Saturday, 26 July 2014

Sunshine on the Ffestiniog

Last week we visited the Ffestiniog Railway, as we try to every year or two. For me it is one of the most interesting railways in the UK and many years ago, as a teenager, I volunteered on the track gang. Unusually though this visit was in glorious weather - clear skies and bright sun making for excellent views of the scenery, though while sat at Pothmadog the coaches were getting uncomfortably hot!

We usually start our journey at Blaenau and there we met David Lloyd George, trying to blend into the slate walls in a strange unlined grey (had Blaenau been under more typically local weather it may have been hard to spot!). I understand this is due to the winter overhaul over-running though it may be a homage to the early years of preservation, where the first Double Fairlie returned to service in primer.

This being a 3-train timetable day we passed Merddyn Emrys leading Linda at Tanygrisiau - why double-heading was necessary I don't know, but Linda seems to be crewed by children!

And Earl of Merioneth at Tan-y-Bwlch.

The new Porthmadog station layout now allows for two trains to be there simultaneously, so providing a glimpse of Garratt 138 running round it's train before departing for Caernarfon.

Looking back across the cob it can be seen how much it has been widened to provide space for the new island platform (the left-most line is on the original formation). The new signal box and signals are attractive, while the wider platform and changes around the station building area make it a much more spacious and attractive area for visitors. I have no idea what those odd sheds are on the platform though...?

DLG had to add a tenth coach for the return trip, the trains certainly seemed well filled. And with such superb views, such as this one of Snowdon from the cob, it is easy to see why!

There are a few more photos here, and why not plan your visit?

Friday, 18 July 2014


I picked up some of the new 009 Society kits for Royal Naval Armament Depot (RNAD) wagons a while back, and last Friday I was putting one together, trying to figure out how the brake gear went together.

Saturday Morning I arrived at Amberley to set up Thakeham Tiles, and what is right opposite? A handy prototype!

I'm glad to say I got the brake levers correct; the instructions are a bit ambiguous in this area but a picture speaks a thousand words they say...

The complication is that there are levers on both sides, which both go to the right when facing the van, and both operate the brakes on both sides. This means that the linkages to the brake blocks are the opposite way round on either side, linked via a shaft across the wagon, and one of the levers needs it's rotation reversing. As you can see in the picture below the lever this side operates the shaft with a cam arrangement, and the left-hand brake linkage is at the top of the shaft.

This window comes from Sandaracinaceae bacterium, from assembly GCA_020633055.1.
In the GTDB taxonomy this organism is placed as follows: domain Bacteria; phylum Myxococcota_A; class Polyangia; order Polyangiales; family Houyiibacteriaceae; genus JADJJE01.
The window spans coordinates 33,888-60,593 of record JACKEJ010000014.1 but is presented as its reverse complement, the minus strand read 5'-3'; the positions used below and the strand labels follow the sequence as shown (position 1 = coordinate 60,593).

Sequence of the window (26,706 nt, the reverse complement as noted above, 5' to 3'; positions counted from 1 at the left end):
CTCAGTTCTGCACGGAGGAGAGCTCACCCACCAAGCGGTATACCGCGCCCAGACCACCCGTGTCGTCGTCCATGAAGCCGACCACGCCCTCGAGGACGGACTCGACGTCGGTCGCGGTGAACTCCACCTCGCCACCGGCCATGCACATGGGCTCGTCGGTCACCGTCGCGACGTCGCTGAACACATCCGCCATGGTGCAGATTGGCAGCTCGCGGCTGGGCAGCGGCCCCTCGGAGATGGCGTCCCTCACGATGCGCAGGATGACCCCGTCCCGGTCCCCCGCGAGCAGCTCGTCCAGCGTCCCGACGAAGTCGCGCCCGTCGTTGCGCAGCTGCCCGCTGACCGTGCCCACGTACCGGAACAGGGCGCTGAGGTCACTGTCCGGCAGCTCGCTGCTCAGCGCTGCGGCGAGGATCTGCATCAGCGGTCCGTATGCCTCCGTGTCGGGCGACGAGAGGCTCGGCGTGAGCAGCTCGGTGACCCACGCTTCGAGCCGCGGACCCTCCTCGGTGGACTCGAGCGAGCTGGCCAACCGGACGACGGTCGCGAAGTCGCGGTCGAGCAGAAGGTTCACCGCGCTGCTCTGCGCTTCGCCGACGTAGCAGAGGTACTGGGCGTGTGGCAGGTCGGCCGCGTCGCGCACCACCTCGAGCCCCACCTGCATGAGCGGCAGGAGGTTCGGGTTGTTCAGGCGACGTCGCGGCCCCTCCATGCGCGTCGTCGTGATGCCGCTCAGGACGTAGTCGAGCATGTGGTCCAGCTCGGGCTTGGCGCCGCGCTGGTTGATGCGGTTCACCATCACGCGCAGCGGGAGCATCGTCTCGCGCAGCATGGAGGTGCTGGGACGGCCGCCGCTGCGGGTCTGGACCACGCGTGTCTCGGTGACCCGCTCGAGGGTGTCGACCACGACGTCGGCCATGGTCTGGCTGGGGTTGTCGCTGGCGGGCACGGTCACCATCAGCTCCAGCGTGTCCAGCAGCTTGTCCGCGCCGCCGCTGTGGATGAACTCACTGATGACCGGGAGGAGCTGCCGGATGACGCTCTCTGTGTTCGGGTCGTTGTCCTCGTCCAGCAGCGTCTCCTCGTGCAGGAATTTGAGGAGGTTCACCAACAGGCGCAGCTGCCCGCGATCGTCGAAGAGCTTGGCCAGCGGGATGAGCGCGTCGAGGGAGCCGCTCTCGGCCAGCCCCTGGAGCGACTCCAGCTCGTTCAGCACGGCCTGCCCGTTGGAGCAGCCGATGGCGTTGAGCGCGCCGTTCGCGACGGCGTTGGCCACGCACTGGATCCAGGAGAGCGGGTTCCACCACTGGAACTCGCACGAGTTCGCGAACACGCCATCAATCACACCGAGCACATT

Not so easy to view because of an adjacent wagon, but on the other side the lever acts directly on the shaft, and the right-hand brake linkage is at the top of the shaft.

While I was at it I got a shot of the end detail, with steps and handrails.

Meanwhile outside, a demonstration train was running with more ex-RNAD stock, including open wagons with ends, and a brake/passenger vehicle.

More on the actual model when I get time to progress it!

Monday, 14 July 2014

Thakeham at Amberley

I spent this weekend at Amberley, with Thakeham Tiles at the model railway exhibition held as part of the railway gala weekend.

The exhibition is a nice little show, with a reasonable selection of (mostly small) NG layouts spread around various buildings. It was nice to see some developments at Richard Glover's Sand Point.

However the models play a supporting role to the real narrow gauge trains. There are steam locos, resident and visiting...

A wide range of industrial NG locos and trains...

Which all line up for a parade mid afternoon...

Not forgetting of course, the pleasure of rides behind a steam loco!

The weather defied the pessimistic forecast and the sun shone. It was also good to catch up with old friends, so a good weekend all round. You can see a full set of photos here, and read more about the Amberley narrow gauge museum on their website.

Friday, 27 June 2014

Lofty Business

You may have noticed that my modelling output has been rather limited the last few months. Partly this is because sometimes I do a lot, sometimes I don't. It is a hobby after all, and after the EXPO challenge last year it is nice to not have deadlines. However another factor is that we moved house at the end of last year, and while the new house doesn't need a lot of work, there have been more DIY jobs than usual to content with.

One such task has been to make usable space in the loft. Like many houses built in the last 50-years it has a low-profile roof with pre-fabricated roof trusses, which combined with extra insulation makes the space difficult to access and no use at all for storage.

The first task was to make a floor for safe access. Some pieces of chipboard from an old chest of drawers were fixed to the few planks at the top of the ladder, but I didn't want to remove any insulation. So I got some 4"x2" timber from a local timber merchant, who cut it to 4' lengths too, these are then screwed on top of the joists between the insulation and could then support 18mm chipboard flooring. This provides crawling space (no room to stand!) but allows air to move above the insulation.

Next up was to provide storage space. I had a load of old bed slats which were cut and screwed across the outer "vee" of the trusses as seen above. More chipboard recycled from old furniture could then sit on top of these to provide a shelf. The shelf is about 18" deep and the trusses are around 18" apart (though it does seem to vary!). Having just dismantled a built-in wardrobe I have now fitted out about half the loft in this way (the water tank makes the rest of the space more difficult to access).

Now I suppose this space could be used for a model railway, but it isn't really ideal. Apart from the temperature variations, poor light, limited space for humans, and the difficulty of getting any layout in or out, it isn't a sociable place to be! Nonetheless it will help by allowing stuff to move out the garage (you know, Christmas decorations, spare bedding, all those railway mags and anything else that probably isn't needed but isn't ready to be thrown away), meaning perhaps one day I'll have enough space there to build a layout!

Sunday, 15 June 2014

Methodist Exhibition